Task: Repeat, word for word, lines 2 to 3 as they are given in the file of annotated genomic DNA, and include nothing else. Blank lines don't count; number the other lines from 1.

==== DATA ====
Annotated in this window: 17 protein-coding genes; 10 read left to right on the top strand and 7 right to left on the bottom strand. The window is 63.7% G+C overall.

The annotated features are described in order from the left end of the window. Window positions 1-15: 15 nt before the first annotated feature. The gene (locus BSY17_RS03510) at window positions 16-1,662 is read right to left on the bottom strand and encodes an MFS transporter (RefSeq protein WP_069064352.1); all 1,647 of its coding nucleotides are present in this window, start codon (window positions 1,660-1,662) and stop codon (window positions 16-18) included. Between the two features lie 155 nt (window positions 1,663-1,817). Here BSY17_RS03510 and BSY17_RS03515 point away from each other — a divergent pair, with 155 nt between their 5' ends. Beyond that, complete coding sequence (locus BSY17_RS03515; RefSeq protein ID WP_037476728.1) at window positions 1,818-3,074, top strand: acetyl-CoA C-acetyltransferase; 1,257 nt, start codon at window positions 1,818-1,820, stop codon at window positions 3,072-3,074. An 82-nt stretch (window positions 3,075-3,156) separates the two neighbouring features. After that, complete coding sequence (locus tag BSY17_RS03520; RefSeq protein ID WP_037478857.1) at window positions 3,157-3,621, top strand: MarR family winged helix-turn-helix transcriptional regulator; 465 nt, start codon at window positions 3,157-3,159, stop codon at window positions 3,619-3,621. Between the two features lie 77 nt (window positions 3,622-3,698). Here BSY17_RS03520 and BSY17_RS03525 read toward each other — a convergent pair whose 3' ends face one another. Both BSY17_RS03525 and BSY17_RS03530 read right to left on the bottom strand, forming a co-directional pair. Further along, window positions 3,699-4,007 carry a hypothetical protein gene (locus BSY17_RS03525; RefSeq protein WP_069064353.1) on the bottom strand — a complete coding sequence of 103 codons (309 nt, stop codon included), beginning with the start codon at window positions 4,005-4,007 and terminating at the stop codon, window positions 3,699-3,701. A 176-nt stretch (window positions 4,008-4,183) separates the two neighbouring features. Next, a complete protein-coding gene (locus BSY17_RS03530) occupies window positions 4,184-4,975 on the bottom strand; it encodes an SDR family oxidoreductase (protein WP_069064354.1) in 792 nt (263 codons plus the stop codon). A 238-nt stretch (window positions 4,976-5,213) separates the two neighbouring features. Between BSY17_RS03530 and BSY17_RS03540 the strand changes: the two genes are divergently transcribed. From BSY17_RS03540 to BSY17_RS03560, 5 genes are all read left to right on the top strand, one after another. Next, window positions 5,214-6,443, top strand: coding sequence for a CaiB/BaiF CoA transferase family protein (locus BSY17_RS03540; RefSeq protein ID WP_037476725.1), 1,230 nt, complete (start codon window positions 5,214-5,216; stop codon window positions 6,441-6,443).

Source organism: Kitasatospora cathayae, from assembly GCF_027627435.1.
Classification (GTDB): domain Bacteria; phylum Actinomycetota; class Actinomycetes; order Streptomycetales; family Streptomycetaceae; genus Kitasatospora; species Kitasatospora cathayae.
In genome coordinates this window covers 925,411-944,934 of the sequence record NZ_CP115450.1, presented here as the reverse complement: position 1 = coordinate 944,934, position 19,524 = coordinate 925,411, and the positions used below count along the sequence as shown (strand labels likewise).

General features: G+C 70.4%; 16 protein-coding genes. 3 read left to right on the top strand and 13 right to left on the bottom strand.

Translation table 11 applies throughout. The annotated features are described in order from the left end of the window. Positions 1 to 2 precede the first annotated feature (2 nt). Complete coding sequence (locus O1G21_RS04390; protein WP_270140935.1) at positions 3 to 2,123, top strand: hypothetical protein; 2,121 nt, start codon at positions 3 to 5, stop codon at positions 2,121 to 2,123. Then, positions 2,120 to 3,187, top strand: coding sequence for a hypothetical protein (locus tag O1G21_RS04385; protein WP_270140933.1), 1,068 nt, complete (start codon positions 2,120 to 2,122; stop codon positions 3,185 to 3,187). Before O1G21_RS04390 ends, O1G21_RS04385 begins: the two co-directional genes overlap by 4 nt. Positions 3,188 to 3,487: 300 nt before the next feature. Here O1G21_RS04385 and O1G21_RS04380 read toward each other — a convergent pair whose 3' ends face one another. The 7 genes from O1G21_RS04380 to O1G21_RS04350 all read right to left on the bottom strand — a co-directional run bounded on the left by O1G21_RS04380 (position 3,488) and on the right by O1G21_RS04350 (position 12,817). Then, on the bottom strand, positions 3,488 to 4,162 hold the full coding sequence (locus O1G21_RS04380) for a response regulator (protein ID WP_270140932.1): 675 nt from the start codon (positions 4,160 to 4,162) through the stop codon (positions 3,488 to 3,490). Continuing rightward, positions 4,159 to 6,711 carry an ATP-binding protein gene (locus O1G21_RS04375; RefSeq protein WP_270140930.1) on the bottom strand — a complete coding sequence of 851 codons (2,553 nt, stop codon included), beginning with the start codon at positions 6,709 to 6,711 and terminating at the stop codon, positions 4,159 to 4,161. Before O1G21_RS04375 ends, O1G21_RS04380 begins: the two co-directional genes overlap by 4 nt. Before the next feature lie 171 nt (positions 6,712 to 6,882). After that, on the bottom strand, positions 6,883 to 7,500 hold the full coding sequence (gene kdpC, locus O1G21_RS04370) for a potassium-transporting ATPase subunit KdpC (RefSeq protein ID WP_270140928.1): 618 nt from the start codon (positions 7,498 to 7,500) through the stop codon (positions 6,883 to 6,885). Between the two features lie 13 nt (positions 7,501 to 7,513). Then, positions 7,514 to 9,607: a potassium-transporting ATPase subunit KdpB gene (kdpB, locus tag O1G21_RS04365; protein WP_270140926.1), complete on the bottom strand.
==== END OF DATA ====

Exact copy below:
The annotated features are described in order from the left end of the window. Window positions 1-15: 15 nt before the first annotated feature. The gene (locus BSY17_RS03510) at window positions 16-1,662 is read right to left on the bottom strand and encodes an MFS transporter (RefSeq protein WP_069064352.1); all 1,647 of its coding nucleotides are present in this window, start codon (window positions 1,660-1,662) and stop codon (window positions 16-18) included. Between the two features lie 155 nt (window positions 1,663-1,817). Here BSY17_RS03510 and BSY17_RS03515 point away from each other — a divergent pair, with 155 nt between their 5' ends. Beyond that, complete coding sequence (locus BSY17_RS03515; RefSeq protein ID WP_037476728.1) at window positions 1,818-3,074, top strand: acetyl-CoA C-acetyltransferase; 1,257 nt, start codon at window positions 1,818-1,820, stop codon at window positions 3,072-3,074. An 82-nt stretch (window positions 3,075-3,156) separates the two neighbouring features. After that, complete coding sequence (locus tag BSY17_RS03520; RefSeq protein ID WP_037478857.1) at window positions 3,157-3,621, top strand: MarR family winged helix-turn-helix transcriptional regulator; 465 nt, start codon at window positions 3,157-3,159, stop codon at window positions 3,619-3,621. Between the two features lie 77 nt (window positions 3,622-3,698). Here BSY17_RS03520 and BSY17_RS03525 read toward each other — a convergent pair whose 3' ends face one another. Both BSY17_RS03525 and BSY17_RS03530 read right to left on the bottom strand, forming a co-directional pair. Further along, window positions 3,699-4,007 carry a hypothetical protein gene (locus BSY17_RS03525; RefSeq protein WP_069064353.1) on the bottom strand — a complete coding sequence of 103 codons (309 nt, stop codon included), beginning with the start codon at window positions 4,005-4,007 and terminating at the stop codon, window positions 3,699-3,701. A 176-nt stretch (window positions 4,008-4,183) separates the two neighbouring features. Next, a complete protein-coding gene (locus BSY17_RS03530) occupies window positions 4,184-4,975 on the bottom strand; it encodes an SDR family oxidoreductase (protein WP_069064354.1) in 792 nt (263 codons plus the stop codon). A 238-nt stretch (window positions 4,976-5,213) separates the two neighbouring features. Between BSY17_RS03530 and BSY17_RS03540 the strand changes: the two genes are divergently transcribed. From BSY17_RS03540 to BSY17_RS03560, 5 genes are all read left to right on the top strand, one after another. Next, window positions 5,214-6,443, top strand: coding sequence for a CaiB/BaiF CoA transferase family protein (locus BSY17_RS03540; RefSeq protein ID WP_037476725.1), 1,230 nt, complete (start codon window positions 5,214-5,216; stop codon window positions 6,441-6,443).

Source organism: Kitasatospora cathayae, from assembly GCF_027627435.1.